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Mads Qvortrup

This book presents an overview of Jean–Jacques Rousseau's work from a political science perspective. Was Rousseau — the great theorist of the French Revolution—really a conservative? The text argues that the author of ‘The Social Contract’ was a constitutionalist much closer to Madison, Montesquieu, and Locke than to revolutionaries. Outlining his profound opposition to Godless materialism and revolutionary change, this book finds parallels between Rousseau and Burke, as well as showing that Rousseau developed the first modern theory of nationalism. It presents an integrated political analysis of Rousseau's educational, ethical, religious and political writings.

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Epilogue

In the beginning was song

Mads Qvortrup

6 Epilogue: in the beginning was song And the light shineth in the darkness; and the darkness comprehended it not. (John 1.5) We have (rather deliberately) said very little about the subject of music, as this is not obviously a part of Rousseau’s social philosophy. Yet music was – though scholars have often forgotten this1 – Rousseau’s main passion, and this passion spilled over into his political writings in more ways than one. Rousseau, the musician and note-copier, was an accidental philosopher. Had he not seen the prize question from the Academy in Dijon on

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The politics of the soul

The life and times of Jean-Jacques Rousseau

Mads Qvortrup

.S. Eliot, ‘is someone who establishes a culture’ (Eliot 1975: 402). Few others than Plato, Virgil and Christ (and the latter, arguably, had unfair parental support!) can lay claim to this status. As one scholar has put it, ‘In our time Rousseau is usually cited as a classic of early modern political philosophy. He is more than that: he is the central figure in the history of modern philosophy and perhaps the pivotal figure in modern culture as a whole’ (Velkley 2002: 31). Rousseau belongs to the noble few. Reviled and ridiculed, liked or loathed, the Swiss vagabond, who

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Mads Qvortrup

philosopher colleague, the Swiss thinker also believed that political philosophy should be a continuing dialogue with the classics. In the introduction to the Discourse sur l’inégalité (The Origin of Inequality), Rousseau, almost echoing Machiavelli, set out to transcend history and speak directly to all of mankind. As my subject of interest is mankind in general, I shall endeavour to make use of a style adapted to all nations, or rather forgetting time and place, to attend only to men to whom I am speaking. I shall suppose myself in the Lyceum of Athens, repeating the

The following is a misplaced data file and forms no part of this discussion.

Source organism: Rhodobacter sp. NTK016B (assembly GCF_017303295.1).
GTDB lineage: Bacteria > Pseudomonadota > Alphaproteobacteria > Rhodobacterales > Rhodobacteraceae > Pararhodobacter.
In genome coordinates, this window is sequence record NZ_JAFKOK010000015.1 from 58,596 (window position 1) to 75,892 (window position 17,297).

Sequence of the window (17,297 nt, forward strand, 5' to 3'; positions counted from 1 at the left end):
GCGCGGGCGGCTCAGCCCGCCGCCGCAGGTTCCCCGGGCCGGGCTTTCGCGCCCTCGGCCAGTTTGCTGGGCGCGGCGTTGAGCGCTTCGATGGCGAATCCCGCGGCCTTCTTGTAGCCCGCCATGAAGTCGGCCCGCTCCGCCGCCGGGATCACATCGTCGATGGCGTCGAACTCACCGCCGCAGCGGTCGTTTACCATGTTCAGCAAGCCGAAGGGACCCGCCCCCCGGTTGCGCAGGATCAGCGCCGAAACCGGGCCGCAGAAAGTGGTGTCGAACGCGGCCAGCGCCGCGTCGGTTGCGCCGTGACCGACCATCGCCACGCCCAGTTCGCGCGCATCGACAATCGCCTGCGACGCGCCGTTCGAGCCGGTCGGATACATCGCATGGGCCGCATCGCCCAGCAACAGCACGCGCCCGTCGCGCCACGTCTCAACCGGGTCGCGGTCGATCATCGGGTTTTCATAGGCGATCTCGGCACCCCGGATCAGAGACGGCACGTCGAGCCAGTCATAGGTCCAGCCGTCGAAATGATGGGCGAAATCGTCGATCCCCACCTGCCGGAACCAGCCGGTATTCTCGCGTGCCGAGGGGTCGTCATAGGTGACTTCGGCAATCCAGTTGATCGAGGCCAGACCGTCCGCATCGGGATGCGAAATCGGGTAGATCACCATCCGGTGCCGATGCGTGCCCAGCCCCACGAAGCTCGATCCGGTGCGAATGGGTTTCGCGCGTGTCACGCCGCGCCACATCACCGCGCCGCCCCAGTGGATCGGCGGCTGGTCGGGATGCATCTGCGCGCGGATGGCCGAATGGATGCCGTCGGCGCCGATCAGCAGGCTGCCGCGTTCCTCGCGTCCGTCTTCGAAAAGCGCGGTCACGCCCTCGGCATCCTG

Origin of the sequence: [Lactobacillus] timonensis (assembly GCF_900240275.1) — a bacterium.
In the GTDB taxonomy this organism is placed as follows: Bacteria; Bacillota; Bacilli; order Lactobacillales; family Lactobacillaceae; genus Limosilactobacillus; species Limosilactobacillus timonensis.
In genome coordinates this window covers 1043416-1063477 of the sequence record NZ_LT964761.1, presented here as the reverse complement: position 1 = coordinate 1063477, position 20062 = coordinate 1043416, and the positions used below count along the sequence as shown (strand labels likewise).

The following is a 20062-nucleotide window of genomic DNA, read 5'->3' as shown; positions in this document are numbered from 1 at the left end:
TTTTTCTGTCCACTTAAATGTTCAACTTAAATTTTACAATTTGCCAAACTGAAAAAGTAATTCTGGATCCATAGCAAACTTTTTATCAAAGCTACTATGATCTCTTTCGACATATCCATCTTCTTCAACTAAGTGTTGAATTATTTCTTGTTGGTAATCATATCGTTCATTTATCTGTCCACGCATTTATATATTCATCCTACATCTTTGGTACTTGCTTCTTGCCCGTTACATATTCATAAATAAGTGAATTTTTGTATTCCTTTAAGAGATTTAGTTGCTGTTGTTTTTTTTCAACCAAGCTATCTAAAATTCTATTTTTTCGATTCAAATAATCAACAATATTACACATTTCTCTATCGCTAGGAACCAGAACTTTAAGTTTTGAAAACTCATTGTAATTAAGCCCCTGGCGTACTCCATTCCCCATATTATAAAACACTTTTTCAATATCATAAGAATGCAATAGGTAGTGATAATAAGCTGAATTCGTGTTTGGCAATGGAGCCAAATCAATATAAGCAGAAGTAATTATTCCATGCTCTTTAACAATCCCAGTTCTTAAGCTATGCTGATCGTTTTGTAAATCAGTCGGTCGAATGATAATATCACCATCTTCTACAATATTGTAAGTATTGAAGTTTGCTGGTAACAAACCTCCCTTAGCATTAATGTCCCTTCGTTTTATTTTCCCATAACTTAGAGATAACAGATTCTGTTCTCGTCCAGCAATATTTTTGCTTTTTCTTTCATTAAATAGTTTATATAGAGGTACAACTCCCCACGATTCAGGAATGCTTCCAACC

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Mads Qvortrup

arts he predicted that his essay ‘would live beyond its century’ (III: 3). And so it did. Approaching the tercentenary of his birth, the Swiss note-copier’s works are on the reading lists in sundry faculties all across the academic horizon – from anthropology through music and philosophy to political science and even botany. Why this continued interest in a man who was ‘from childhood to his death but an artisan, a bureaucrat or minor employee just as much as a writer’ (Launay 1963: 22)? This question is as easy to ask as it is difficult to answer. A short, adequate

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A civic profession of faith

Rousseau’s and nationalism

Mads Qvortrup

overlooked even by Rousseau scholars.3 Nationalism does not feature in the authoritative works on Rousseau’s political philosophy. Rousseau’s writings on nationalism are mainly contained in two treatises (although traces can be found elsewhere); in Projet de Constitution pour la Corse (1764 ) and in Considérations sur la gouvernement du Pologne (1771). In Du Contrat Social Rousseau availed himself for advice on constitutional engineering to nations that were entitled ‘to be taught by some wise man how to preserve freedom’ (III: 391). Two countries requested his services